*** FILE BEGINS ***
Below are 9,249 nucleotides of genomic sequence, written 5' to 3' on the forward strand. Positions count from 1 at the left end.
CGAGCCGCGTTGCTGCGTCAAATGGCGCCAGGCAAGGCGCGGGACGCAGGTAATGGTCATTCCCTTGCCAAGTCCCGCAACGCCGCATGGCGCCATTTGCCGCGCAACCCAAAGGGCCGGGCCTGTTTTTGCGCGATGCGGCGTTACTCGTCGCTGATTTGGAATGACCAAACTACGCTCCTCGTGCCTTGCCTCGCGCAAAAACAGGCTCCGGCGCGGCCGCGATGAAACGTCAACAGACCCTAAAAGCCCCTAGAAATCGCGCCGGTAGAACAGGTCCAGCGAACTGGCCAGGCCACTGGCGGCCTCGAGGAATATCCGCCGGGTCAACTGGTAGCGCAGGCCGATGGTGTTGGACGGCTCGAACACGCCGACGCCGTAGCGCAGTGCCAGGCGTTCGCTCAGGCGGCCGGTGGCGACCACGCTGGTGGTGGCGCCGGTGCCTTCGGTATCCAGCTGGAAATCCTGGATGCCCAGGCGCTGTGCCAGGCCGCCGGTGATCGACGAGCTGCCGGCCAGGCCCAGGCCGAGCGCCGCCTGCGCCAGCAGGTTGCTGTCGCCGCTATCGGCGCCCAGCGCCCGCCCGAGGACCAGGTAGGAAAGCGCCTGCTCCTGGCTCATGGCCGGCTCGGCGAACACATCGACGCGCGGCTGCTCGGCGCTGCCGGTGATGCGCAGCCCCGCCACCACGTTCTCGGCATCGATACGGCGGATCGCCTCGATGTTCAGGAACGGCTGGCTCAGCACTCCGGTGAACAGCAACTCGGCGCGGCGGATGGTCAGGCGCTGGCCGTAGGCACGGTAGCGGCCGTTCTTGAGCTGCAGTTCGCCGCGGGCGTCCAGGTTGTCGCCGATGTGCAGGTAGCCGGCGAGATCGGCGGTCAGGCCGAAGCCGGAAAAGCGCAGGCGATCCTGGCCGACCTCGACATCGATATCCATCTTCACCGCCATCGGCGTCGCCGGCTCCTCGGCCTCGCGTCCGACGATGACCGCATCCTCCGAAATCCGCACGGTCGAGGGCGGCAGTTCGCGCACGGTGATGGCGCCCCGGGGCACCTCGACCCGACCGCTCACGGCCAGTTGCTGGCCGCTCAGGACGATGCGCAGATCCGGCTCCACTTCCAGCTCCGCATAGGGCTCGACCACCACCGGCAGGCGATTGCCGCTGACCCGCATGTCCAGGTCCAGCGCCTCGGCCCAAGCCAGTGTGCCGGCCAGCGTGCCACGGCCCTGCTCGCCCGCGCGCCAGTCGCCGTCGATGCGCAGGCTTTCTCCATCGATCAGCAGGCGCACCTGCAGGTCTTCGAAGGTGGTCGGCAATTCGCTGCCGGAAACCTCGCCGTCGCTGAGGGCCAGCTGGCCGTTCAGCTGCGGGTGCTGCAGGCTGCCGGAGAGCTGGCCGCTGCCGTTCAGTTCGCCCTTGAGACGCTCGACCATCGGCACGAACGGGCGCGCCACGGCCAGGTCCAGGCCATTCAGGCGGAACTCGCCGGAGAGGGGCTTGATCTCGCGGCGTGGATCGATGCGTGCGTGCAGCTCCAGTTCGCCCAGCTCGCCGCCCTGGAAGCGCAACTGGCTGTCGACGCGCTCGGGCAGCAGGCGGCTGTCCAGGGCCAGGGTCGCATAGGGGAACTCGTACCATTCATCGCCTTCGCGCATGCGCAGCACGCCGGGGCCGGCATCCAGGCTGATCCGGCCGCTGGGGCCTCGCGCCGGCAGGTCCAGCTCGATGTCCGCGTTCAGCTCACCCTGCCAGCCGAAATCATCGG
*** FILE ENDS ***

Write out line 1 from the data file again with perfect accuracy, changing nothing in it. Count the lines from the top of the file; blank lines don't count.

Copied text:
Below are 9,249 nucleotides of genomic sequence, written 5' to 3' on the forward strand. Positions count from 1 at the left end.